Thought experimentation doesn’t seem too dangerous. Nothing is likely to blow up in your face. With thought experiments, you don’t usually expose yourself to the sort of rays that cause cancer. Which is not to say that they are foolproof or that they can’t go wrong; for how long didn’t people believe that heavier object fell faster than lighter ones, or that the world was flat? But are thought experiments a legitimate modus operandi? Can they lead you anywhere?
Actually, if you want to make dramatic progress, they are your only option. Application of the scientific method has never resulted in any great leap forward. Every stride has only ever been achieved through imagination, creativity and lucid dreaming. Thought experiments are extremely powerful. Einstein is said to have arrived at his Theory of Relativity after he imagined himself riding on a beam of light. Other examples include Kekule’s benzine ring, the discovery of Velcro, television, the microwave oven, alternating current, coordinate geometry, chemical transmission of nerve impulses—eureka moments all.
You’re bound to have come across thought experiments too, but maybe in another guise—perhaps as koan, haiku, riddles, puzzles and even jokes. To some degree, these are all thought experiments. If you think about it, the act of reading is itself a thought experiment. Consider how amazing it is that the inky squiggles that your eye perceives translate into a shared experience with their author. And it's all happening right inside your head! Reach up with your hand and grasp the back of it where the entire universe fits ever so snugly.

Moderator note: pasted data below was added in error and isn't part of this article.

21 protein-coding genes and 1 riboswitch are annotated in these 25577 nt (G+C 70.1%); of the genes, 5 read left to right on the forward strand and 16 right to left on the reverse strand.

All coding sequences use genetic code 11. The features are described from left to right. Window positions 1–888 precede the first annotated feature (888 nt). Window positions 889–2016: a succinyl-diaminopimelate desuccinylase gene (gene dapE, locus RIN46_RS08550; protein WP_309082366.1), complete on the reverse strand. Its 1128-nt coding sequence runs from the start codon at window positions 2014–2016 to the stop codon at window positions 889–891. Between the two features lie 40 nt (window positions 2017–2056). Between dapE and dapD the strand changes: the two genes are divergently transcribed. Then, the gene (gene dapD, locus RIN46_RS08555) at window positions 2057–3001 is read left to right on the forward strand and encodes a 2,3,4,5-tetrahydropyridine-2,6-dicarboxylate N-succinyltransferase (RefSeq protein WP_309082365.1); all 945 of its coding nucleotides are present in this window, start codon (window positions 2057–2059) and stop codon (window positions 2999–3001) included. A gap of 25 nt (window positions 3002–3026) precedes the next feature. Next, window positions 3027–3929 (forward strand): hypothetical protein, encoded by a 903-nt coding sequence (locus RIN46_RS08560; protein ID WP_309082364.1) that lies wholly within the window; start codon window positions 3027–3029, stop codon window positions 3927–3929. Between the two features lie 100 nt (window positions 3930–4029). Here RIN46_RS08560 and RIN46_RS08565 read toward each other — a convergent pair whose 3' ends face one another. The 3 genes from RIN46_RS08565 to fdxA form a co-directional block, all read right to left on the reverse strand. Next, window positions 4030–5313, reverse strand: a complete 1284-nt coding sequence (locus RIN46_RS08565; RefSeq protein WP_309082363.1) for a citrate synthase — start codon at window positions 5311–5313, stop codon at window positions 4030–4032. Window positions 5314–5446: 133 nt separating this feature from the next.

Science fiction provides a particularly good portal in terms of thought experimentation. Riverworld, Ringworld, Foundation and Chung Kuo—every tale starts off with, and flows on from, one or more ‘suppose ifs’: po statements that we accept for the duration in order to enjoy the story. We don’t worry about how likely or believable they are. This is great training. For example, take that premise that underlies the Matrix movies. Say that everything we perceived as real by our senses is not, and that the universe as we know it an elaborately constructed virtual reality world that we’re all hooked into. If that was so, you wouldn’t know the difference. No one can prove that anything is really out there.
Yeah, but hey, you say, it's real. I can smell it. Nope, that’s just molecules tickling some nerve ends and scooting upward from there into your grey matter. But I can touch it, you protest. Again, that’s just another set of electrical impulses traveling up, this time, from your fingertips. Et cetera and so on. Stick with me, as I pick away at the warp and woof of that insight.